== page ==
Alternatives to establishing a foreign subsidiary
Businesses that want to expand globally but aren’t ready for the commitment of setting up a foreign subsidiary have other flexible options. Some of the most popular alternatives include engaging contractors, partnering up with an employer of record service provider and establishing foreign affiliates.
For businesses that are solely testing the waters of a foreign market, engaging international contractors would be more beneficial than establishing a foreign subsidiary.
By hiring contractors ad-hoc from anywhere in the world, you can benefit from their specialised skills while reducing costs and exposure to lawsuits. However, it can also cause misclassification risks if there’s no alignment with the local worker classification laws.
Partnering with an EOR
Another way to expand into foreign markets is to partner up with an employer of record (EOR). When using EOR services, you want to enjoy the benefits of entity establishment, without the costly upfront costs and the time-consuming registration.
Partnering with an EOR service provider will ensure quick onboarding for the new employees, benefits administration, and compliance while you manage the daily tasks and responsibilities.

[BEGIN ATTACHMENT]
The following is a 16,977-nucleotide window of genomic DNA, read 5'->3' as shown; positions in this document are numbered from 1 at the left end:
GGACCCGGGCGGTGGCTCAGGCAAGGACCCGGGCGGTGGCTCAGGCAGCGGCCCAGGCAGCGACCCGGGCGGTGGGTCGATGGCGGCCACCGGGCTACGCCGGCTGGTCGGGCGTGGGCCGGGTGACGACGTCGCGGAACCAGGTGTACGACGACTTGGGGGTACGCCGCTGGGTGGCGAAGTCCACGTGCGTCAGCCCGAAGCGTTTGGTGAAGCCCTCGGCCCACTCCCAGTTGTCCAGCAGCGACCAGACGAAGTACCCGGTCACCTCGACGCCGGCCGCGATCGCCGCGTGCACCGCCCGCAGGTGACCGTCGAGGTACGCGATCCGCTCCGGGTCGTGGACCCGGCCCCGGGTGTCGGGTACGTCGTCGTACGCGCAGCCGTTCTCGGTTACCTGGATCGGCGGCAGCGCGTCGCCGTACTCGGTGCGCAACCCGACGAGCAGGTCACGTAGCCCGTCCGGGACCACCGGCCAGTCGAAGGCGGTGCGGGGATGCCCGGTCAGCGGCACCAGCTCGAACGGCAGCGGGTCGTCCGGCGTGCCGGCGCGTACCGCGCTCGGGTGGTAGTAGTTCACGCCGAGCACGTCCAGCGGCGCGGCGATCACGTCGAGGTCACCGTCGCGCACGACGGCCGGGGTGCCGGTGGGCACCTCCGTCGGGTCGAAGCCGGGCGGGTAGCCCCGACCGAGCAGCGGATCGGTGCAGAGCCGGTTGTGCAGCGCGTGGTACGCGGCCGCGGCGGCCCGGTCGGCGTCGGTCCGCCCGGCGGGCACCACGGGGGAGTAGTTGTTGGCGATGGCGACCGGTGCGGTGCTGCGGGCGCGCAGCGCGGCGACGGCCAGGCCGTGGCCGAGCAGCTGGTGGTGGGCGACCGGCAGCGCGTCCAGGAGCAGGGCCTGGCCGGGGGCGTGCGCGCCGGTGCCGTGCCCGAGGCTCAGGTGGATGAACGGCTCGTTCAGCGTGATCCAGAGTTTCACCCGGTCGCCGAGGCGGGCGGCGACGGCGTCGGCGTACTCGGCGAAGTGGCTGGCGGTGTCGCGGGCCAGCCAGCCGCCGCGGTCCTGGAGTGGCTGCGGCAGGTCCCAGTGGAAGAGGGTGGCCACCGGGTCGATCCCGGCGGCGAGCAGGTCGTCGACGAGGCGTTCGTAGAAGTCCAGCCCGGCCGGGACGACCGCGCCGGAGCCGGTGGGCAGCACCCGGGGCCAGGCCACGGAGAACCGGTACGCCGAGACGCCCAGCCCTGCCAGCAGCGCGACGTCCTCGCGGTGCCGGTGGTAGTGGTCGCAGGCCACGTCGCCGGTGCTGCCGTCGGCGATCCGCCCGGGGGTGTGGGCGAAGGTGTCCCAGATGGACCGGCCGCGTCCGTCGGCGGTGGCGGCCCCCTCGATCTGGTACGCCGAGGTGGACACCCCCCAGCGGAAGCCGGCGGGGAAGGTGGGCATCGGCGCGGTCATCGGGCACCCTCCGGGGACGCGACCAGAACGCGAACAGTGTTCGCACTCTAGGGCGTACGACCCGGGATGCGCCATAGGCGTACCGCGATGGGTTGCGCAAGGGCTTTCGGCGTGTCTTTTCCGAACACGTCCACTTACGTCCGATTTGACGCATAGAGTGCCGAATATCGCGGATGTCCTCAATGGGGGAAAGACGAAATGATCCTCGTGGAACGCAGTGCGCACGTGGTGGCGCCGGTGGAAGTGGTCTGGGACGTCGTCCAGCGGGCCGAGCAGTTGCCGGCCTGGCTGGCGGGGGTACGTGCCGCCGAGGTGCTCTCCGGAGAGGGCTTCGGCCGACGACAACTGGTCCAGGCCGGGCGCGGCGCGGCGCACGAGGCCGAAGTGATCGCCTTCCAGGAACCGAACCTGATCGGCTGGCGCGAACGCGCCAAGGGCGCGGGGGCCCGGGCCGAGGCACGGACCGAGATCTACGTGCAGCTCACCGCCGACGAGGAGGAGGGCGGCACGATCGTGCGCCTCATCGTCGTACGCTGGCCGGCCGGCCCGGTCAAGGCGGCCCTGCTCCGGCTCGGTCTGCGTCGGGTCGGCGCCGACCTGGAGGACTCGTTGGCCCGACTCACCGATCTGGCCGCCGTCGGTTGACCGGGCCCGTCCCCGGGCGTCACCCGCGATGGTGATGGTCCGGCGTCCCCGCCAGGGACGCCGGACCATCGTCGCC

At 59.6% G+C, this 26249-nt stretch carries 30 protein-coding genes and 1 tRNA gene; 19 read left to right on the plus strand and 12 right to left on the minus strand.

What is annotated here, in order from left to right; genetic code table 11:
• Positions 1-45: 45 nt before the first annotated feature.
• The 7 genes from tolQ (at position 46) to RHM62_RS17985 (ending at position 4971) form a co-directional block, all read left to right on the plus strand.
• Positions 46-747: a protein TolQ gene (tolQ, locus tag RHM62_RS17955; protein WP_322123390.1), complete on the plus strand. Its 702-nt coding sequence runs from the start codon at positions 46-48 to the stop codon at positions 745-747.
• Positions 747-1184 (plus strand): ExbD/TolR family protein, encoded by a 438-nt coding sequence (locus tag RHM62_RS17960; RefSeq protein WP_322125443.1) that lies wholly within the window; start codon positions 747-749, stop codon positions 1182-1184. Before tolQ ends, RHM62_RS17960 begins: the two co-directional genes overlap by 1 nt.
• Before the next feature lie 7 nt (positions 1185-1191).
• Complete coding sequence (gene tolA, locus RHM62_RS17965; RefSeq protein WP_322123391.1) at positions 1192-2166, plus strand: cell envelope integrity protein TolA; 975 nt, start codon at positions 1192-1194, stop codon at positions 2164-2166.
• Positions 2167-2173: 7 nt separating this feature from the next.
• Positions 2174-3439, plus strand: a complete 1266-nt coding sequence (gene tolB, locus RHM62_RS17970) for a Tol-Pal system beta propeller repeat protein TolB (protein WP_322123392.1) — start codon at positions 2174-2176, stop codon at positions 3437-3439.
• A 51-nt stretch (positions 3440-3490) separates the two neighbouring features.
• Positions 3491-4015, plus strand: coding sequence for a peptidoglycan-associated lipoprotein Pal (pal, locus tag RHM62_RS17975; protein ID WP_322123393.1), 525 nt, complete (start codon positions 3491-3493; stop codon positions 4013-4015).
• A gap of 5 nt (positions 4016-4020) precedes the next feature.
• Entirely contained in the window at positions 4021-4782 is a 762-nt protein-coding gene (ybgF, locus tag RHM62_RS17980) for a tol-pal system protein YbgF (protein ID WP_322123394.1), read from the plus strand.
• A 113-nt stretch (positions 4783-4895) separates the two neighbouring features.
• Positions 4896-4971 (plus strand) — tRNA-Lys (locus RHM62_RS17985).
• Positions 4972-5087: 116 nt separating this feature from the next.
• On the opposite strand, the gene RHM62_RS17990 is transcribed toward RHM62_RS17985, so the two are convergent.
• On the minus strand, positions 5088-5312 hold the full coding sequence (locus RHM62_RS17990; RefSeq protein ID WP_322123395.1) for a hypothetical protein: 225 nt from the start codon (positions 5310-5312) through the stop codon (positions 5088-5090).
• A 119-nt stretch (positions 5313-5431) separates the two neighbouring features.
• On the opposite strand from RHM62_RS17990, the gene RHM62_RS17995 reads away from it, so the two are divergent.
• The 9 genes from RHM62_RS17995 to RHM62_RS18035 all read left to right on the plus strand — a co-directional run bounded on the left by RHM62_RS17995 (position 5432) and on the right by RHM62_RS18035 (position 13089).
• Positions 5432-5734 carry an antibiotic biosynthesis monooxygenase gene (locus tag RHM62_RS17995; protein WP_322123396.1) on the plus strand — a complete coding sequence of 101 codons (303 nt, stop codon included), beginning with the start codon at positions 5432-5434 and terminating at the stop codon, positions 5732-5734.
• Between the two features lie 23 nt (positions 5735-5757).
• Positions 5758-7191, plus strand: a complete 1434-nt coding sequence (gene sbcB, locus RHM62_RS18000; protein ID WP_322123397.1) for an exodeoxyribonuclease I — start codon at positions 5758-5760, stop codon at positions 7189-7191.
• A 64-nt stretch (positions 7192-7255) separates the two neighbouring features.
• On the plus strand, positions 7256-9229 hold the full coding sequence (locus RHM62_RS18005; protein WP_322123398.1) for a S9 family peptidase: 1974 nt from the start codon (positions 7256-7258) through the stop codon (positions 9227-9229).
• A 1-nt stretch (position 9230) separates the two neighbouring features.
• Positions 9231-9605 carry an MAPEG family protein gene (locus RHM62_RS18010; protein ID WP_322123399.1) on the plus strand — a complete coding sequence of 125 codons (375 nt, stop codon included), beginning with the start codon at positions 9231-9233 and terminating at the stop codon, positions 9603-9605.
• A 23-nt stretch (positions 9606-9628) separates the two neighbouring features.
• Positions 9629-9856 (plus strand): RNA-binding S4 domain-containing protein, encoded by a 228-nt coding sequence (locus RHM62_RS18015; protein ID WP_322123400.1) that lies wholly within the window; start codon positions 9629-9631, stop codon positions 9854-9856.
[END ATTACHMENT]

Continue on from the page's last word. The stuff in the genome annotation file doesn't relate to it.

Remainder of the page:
Establishing foreign affiliates
With foreign affiliates, the parent company has a minority stake in the investment. This means the financial and reputational risk is much lower than with foreign subsidiaries.
The downside of foreign affiliates is that it doesn’t allow the same degree of control as a foreign subsidiary. Plus, there are tax disadvantages as losses in one affiliate can’t be offset with the profits of another to decrease the tax burden of the group.
Setting up foreign subsidiaries requires careful planning, market research, and consulting with experts in legal, financial, and cultural aspects. By weighing the benefits and drawbacks and making informed decisions, businesses can leverage the opportunities offered by foreign subsidiaries to expand their global presence.